In the 24-week, multicenter, randomized, double-blind, placebo-controlled trial of alcohol-dependent outpatients, patients who were abstinent for a week prior to treatment initiation and received VIVITROL 380 mg in conjunction with psychosocial support had a greater reduction from baseline in the number of any drinking days than abstinent patients treated with placebo ( P =0.02). The patients did not receive oral naltrexone lead-in therapy. All patients received psychosocial support as part of treatment, and all patients received monthly gluteal IM injections.
Among patients who were abstinent for 7 days prior to treatment initiation, more than 40% of the patients receiving VIVITROL plus psychosocial support maintained abstinence throughout the 6-month trial period. The median number of days before patients had a drink was 84 in the VIVITROL 380 mg group and 29 in the placebo group.
Among patients receiving VIVITROL 380 mg or placebo in the 6-month trial, a statistically significant reduction in heavy drinking days was seen in those patients who were abstinent 7 days prior to treatment initiation. 60% of the patients completed the 6-month pivotal study, and 88% of the eligible patients who completed the study entered a 12-month extension study. 60 patients were switched from placebo to VIVITROL for up to 12 additional months while 115 patients continued on VIVITROL in this extension study. It was observed that the effect of VIVITROL continued over the full 18 months. In addition, patients who switched from placebo to VIVITROL at 6 months had a decline in the median number of HDD, ultimately to the same level as those patients who were treated with VIVITROL for the entire course of the study.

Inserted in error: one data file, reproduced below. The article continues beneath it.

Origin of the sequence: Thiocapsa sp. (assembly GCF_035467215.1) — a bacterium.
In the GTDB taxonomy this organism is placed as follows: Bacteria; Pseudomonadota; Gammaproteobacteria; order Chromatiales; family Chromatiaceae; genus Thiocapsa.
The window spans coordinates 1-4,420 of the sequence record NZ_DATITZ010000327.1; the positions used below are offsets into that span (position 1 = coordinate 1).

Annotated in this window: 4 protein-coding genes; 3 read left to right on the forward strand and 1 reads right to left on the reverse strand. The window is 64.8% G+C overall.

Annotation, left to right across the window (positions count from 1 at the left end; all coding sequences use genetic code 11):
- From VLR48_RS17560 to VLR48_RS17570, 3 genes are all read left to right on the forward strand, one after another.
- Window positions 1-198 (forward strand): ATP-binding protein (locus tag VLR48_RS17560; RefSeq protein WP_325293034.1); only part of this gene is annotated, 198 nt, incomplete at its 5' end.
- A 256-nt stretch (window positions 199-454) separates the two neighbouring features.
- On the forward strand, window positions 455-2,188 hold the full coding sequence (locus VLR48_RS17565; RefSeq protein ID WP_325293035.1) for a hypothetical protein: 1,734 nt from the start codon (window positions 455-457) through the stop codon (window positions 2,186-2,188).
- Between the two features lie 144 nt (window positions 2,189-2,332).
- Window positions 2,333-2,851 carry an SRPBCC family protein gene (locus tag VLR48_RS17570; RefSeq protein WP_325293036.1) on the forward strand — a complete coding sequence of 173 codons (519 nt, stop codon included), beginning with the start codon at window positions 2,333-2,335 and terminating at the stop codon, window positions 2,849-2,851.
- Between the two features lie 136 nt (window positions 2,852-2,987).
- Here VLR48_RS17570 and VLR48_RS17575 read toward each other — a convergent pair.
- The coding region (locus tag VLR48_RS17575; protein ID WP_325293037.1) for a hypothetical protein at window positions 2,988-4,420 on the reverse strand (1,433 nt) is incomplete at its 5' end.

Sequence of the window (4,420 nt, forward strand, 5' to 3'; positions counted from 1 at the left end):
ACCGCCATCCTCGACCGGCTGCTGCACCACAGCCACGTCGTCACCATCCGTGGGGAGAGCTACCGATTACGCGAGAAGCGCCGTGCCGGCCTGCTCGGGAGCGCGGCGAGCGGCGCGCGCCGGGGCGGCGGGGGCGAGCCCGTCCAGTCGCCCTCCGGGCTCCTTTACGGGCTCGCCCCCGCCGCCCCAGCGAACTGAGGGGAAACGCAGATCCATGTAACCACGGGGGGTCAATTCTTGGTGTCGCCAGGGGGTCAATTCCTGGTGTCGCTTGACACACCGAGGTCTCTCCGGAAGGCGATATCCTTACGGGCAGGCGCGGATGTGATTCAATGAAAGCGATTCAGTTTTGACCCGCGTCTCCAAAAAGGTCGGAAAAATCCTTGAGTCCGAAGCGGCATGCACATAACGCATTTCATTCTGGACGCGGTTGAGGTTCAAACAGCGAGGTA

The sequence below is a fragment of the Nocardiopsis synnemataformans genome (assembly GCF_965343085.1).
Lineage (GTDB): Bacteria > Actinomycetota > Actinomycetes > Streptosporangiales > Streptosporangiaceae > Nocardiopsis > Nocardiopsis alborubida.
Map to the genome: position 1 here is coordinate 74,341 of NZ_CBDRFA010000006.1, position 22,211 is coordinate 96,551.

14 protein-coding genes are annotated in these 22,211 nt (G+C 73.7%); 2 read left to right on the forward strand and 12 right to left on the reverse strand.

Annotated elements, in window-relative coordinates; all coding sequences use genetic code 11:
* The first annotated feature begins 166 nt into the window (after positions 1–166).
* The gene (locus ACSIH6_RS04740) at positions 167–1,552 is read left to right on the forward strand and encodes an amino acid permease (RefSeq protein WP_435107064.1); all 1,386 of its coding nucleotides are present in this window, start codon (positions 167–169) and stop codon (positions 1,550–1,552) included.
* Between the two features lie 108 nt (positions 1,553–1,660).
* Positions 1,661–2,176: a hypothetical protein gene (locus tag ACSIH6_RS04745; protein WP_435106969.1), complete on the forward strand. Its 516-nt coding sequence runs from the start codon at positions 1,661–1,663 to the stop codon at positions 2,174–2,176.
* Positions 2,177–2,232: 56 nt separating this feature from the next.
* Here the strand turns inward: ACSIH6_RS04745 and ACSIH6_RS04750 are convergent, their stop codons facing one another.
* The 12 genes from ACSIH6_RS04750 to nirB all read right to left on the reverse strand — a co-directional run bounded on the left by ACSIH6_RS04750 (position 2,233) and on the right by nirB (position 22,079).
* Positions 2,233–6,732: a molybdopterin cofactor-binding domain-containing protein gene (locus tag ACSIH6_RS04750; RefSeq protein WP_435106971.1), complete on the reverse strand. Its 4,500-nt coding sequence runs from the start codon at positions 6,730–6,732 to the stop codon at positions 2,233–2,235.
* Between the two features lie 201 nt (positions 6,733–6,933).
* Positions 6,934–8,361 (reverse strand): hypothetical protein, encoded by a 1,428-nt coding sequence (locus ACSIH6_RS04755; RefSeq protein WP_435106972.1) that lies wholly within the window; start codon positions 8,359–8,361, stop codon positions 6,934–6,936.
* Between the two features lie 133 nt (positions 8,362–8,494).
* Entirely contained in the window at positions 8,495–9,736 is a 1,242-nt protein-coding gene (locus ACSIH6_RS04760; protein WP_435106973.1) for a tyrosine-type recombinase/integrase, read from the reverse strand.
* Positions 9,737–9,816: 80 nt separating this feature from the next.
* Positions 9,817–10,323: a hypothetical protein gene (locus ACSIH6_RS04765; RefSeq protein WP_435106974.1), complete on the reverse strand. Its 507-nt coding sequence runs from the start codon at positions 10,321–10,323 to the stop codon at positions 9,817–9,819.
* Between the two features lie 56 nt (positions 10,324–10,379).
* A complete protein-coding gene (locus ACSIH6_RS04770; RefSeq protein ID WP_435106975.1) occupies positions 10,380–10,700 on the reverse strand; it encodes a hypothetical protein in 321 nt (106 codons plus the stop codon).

Patients treated with VIVITROL 380 mg demonstrated a greater reduction in days of heavy drinking than those treated with placebo. At the end of the trial, patients treated with VIVITROL had 48% fewer heavy drinking days than patients in the placebo group. As noted in the PI, abstinent patients treated with VIVITROL 380 mg had greater reductions in the number of drinking days and heavy drinking days than placebo-treated patients, and were also more likely than placebo-treated patients to maintain complete abstinence throughout treatment. The same treatment effects were not evident among actively drinking patients. At the end of the trial, patients who were switched at 6 months from placebo to VIVITROL 380 mg had a decline in the median number of heavy drinking days similar to those patients who received VIVITROL 380 mg for the duration of the trial. It was observed that the effect of VIVITROL continued over the full 18 months.